The toll of the coronavirus outbreak in China keeps worsening, with the infections exceeding tens of thousands and the deaths spiking toward 1,000, also claiming the first American and Japanese lives of people in the disease epicenter of Wuhan.
The illness’ most significant harms continue to afflict China, particularly its central province of Hubei and regional capital Wuhan.
But the infection has raised global alarms, in part because its death toll, for example, has far exceeded in China the fatalities recorded with the 2003 disease incident involving Severe Acute Respiratory Syndrome, or SARS. That infection killed hundreds in China.
The coronavirus has spread globally, with a dozen cases in the United States, a handful in Europe and Australia, and several dozen in Japan, where authorities have quarantined a cruise ship offshore due to passengers possibly carrying the virus. Deaths outside of China have been few.
Global travel has been disrupted, with major Western airlines canceling services to China, with undetermined resumption dates. The Chinese government has brought its nation to a standstill, keeping up, in effect, a quarantine of rare scope and affecting tens of millions of people. Chinese are restricted from internal and overseas travel, creating huge concern for tourism across the globe, including in major U.S. cities popular with booming numbers of tourists from the mainland, like Los Angeles, New York, and Washington, D.C. With virus fears rising, cruise ships are facing cancellations and bars on entry to ports, particularly in Japan and Asia.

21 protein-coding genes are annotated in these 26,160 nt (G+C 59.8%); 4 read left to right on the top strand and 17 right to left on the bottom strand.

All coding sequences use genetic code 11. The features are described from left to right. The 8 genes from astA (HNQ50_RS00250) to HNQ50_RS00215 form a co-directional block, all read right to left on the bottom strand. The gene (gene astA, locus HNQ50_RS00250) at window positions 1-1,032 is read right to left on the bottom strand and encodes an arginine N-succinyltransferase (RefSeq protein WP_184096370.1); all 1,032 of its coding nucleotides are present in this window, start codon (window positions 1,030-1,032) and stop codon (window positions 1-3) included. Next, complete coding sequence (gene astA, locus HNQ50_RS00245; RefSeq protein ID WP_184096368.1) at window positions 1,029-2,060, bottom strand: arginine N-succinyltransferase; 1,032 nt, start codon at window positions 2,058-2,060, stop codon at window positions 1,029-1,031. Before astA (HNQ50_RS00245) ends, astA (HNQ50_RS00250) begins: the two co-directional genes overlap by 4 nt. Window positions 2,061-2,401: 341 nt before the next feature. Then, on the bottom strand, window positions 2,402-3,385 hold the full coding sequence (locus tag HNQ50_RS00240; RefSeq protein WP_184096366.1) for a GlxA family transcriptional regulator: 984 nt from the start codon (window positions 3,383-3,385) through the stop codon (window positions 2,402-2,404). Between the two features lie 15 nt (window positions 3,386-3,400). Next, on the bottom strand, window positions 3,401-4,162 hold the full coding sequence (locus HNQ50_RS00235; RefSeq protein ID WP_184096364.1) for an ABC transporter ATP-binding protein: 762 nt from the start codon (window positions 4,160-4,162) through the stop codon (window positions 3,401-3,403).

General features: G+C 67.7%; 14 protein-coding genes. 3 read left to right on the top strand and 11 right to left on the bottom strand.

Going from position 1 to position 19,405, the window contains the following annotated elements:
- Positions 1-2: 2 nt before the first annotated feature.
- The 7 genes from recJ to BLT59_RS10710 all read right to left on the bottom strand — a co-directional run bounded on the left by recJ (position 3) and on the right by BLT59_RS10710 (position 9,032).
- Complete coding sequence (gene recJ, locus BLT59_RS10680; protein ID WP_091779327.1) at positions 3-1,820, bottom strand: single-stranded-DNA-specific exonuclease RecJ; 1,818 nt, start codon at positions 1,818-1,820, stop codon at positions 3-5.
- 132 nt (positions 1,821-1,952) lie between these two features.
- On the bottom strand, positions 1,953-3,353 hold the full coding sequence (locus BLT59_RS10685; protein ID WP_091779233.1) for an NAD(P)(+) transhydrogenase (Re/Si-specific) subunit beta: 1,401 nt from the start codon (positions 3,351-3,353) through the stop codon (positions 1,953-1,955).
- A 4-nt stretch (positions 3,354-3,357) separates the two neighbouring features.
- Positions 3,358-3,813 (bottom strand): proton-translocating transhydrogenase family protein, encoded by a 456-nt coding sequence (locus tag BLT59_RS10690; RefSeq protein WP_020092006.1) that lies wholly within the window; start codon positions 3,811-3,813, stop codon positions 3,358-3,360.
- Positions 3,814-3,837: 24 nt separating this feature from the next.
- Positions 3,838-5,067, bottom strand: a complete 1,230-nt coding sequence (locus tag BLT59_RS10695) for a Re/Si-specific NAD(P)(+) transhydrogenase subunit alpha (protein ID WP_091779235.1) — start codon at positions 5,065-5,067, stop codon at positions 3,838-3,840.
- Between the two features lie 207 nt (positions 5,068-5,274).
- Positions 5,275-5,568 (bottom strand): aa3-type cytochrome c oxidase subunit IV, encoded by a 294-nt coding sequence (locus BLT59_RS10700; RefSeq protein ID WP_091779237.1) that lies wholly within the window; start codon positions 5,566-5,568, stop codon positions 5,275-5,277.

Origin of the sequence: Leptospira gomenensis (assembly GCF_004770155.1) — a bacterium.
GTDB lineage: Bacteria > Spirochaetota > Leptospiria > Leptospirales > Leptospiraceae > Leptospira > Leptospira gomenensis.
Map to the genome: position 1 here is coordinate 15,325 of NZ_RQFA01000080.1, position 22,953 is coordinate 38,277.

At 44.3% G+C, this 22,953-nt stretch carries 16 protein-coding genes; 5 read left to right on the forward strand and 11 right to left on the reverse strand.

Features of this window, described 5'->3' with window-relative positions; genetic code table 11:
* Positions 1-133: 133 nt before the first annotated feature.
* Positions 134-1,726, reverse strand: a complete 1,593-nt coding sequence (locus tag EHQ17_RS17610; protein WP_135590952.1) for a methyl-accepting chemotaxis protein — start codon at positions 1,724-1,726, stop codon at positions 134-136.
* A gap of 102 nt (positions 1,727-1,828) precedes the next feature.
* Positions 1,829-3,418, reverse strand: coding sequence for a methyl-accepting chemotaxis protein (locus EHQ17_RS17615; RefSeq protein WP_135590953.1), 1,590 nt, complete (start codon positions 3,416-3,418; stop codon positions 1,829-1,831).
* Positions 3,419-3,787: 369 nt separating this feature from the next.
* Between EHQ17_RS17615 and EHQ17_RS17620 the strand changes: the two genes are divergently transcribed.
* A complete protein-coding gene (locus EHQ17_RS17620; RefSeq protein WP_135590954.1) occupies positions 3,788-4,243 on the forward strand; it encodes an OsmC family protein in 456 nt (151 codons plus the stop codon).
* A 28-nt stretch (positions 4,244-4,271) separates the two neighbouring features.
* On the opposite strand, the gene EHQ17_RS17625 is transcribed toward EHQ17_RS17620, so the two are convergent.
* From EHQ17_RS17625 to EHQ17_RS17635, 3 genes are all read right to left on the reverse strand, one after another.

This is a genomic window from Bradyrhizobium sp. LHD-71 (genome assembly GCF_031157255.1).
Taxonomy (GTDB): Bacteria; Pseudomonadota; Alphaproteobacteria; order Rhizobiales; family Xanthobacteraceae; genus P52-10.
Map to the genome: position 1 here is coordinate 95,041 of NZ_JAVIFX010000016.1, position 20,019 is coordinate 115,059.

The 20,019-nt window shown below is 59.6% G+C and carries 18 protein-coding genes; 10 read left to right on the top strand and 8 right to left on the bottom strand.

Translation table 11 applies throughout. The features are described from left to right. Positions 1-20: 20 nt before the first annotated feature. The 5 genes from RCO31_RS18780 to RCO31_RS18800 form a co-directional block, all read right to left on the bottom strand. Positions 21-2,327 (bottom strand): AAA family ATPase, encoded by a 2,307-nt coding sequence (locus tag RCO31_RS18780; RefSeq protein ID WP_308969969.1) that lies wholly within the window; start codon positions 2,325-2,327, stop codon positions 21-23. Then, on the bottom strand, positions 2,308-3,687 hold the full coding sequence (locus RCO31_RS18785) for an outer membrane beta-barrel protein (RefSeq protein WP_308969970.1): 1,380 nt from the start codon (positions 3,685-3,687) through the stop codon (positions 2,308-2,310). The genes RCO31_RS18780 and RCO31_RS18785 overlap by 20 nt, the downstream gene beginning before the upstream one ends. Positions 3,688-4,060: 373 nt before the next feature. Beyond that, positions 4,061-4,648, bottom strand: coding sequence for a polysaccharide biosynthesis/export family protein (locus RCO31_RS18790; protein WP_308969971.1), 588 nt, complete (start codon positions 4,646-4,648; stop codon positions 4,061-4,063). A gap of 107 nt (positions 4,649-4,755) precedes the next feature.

U.S. corporations have offshored their products manufacture to China with alacrity, seeking to reduce costs and take advantage of cheaper labor and less regulation overseas. The challenge may come, though, because medical device and supply makers, as well as Big Pharma, are among the many enterprises that soon may experiences supply shortages as Chinese workers can’t get to factories and labs.
Hospitals and medical suppliers say, for now, they hope they can limit problems, for example, by careful use of face masks and surgical gear — goods in hot demand and hoarding, particularly by consumers who would benefit little from their use. (Instead, fight infections, experts say, by washing those hands, covering up when sneezing and coughing, and staying home if ill and keeping the kids home, too, if they’re not well).
Doctors and hospitals are expressing growing concern about the coronavirus’ effects because the seasonal flu is peaking and hitting Americans hard, with CNN reporting this from the federal Centers for Disease Control and Prevention:
“The CDC estimates that [with] this flu season, which started on Sept. 29, there have been at least 22 million cases of the illness in the U.S., 210,000 hospitalizations and 12,000 deaths.”
U.S. officials, who have offered the Chinese expertise, supplies, and financial aid to battle the coronavirus, have been watching this year’s domestic flu infections, because both the A and B strains seem to sickening patients but hitting them at different times (A first, then B).